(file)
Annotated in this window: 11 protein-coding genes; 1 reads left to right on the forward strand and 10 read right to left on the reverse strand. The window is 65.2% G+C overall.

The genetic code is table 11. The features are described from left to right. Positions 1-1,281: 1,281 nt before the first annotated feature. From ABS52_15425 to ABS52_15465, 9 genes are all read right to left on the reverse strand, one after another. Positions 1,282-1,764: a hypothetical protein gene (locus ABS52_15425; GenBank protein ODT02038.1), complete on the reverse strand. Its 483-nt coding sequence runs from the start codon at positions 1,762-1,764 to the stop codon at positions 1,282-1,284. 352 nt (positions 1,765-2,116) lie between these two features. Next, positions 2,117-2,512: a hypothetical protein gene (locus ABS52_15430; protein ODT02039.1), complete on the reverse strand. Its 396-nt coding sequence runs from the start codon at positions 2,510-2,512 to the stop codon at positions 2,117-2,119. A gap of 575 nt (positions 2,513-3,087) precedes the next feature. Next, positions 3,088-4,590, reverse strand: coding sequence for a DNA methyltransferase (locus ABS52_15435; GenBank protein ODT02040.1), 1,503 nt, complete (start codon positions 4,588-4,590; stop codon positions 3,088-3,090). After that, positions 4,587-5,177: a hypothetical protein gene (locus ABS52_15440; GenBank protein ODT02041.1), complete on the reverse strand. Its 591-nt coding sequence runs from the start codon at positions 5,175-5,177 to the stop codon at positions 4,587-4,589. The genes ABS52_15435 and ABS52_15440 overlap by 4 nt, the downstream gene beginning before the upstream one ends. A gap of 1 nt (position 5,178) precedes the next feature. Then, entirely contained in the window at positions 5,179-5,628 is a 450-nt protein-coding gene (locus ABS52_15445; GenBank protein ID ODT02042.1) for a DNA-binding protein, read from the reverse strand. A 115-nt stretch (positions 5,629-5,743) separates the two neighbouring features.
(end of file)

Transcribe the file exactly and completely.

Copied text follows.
Annotated in this window: 11 protein-coding genes; 1 reads left to right on the forward strand and 10 read right to left on the reverse strand. The window is 65.2% G+C overall.

The genetic code is table 11. The features are described from left to right. Positions 1-1,281: 1,281 nt before the first annotated feature. From ABS52_15425 to ABS52_15465, 9 genes are all read right to left on the reverse strand, one after another. Positions 1,282-1,764: a hypothetical protein gene (locus ABS52_15425; GenBank protein ODT02038.1), complete on the reverse strand. Its 483-nt coding sequence runs from the start codon at positions 1,762-1,764 to the stop codon at positions 1,282-1,284. 352 nt (positions 1,765-2,116) lie between these two features. Next, positions 2,117-2,512: a hypothetical protein gene (locus ABS52_15430; protein ODT02039.1), complete on the reverse strand. Its 396-nt coding sequence runs from the start codon at positions 2,510-2,512 to the stop codon at positions 2,117-2,119. A gap of 575 nt (positions 2,513-3,087) precedes the next feature. Next, positions 3,088-4,590, reverse strand: coding sequence for a DNA methyltransferase (locus ABS52_15435; GenBank protein ODT02040.1), 1,503 nt, complete (start codon positions 4,588-4,590; stop codon positions 3,088-3,090). After that, positions 4,587-5,177: a hypothetical protein gene (locus ABS52_15440; GenBank protein ODT02041.1), complete on the reverse strand. Its 591-nt coding sequence runs from the start codon at positions 5,175-5,177 to the stop codon at positions 4,587-4,589. The genes ABS52_15435 and ABS52_15440 overlap by 4 nt, the downstream gene beginning before the upstream one ends. A gap of 1 nt (position 5,178) precedes the next feature. Then, entirely contained in the window at positions 5,179-5,628 is a 450-nt protein-coding gene (locus ABS52_15445; GenBank protein ID ODT02042.1) for a DNA-binding protein, read from the reverse strand. A 115-nt stretch (positions 5,629-5,743) separates the two neighbouring features.